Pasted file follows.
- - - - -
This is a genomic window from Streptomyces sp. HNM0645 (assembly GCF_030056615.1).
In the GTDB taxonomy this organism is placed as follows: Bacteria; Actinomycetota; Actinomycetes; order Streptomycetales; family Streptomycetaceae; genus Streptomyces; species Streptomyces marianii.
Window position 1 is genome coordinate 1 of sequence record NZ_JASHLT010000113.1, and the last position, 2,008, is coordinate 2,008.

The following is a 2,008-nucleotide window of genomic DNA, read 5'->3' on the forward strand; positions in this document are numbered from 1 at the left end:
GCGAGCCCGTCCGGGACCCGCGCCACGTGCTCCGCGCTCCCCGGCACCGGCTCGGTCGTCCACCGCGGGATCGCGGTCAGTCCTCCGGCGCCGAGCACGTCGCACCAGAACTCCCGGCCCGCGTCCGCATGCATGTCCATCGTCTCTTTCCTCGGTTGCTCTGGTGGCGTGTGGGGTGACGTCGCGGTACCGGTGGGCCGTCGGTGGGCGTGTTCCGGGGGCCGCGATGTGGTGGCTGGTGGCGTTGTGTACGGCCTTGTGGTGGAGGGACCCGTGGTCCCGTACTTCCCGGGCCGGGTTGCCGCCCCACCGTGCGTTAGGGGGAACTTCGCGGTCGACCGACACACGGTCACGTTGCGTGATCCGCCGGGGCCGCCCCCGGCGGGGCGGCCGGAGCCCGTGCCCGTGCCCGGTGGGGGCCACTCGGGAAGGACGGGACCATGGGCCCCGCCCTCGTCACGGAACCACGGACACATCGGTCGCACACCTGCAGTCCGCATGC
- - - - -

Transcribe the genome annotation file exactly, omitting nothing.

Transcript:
This is a genomic window from Streptomyces sp. HNM0645 (assembly GCF_030056615.1).
In the GTDB taxonomy this organism is placed as follows: Bacteria; Actinomycetota; Actinomycetes; order Streptomycetales; family Streptomycetaceae; genus Streptomyces; species Streptomyces marianii.
Window position 1 is genome coordinate 1 of sequence record NZ_JASHLT010000113.1, and the last position, 2,008, is coordinate 2,008.

The following is a 2,008-nucleotide window of genomic DNA, read 5'->3' on the forward strand; positions in this document are numbered from 1 at the left end:
GCGAGCCCGTCCGGGACCCGCGCCACGTGCTCCGCGCTCCCCGGCACCGGCTCGGTCGTCCACCGCGGGATCGCGGTCAGTCCTCCGGCGCCGAGCACGTCGCACCAGAACTCCCGGCCCGCGTCCGCATGCATGTCCATCGTCTCTTTCCTCGGTTGCTCTGGTGGCGTGTGGGGTGACGTCGCGGTACCGGTGGGCCGTCGGTGGGCGTGTTCCGGGGGCCGCGATGTGGTGGCTGGTGGCGTTGTGTACGGCCTTGTGGTGGAGGGACCCGTGGTCCCGTACTTCCCGGGCCGGGTTGCCGCCCCACCGTGCGTTAGGGGGAACTTCGCGGTCGACCGACACACGGTCACGTTGCGTGATCCGCCGGGGCCGCCCCCGGCGGGGCGGCCGGAGCCCGTGCCCGTGCCCGGTGGGGGCCACTCGGGAAGGACGGGACCATGGGCCCCGCCCTCGTCACGGAACCACGGACACATCGGTCGCACACCTGCAGTCCGCATGC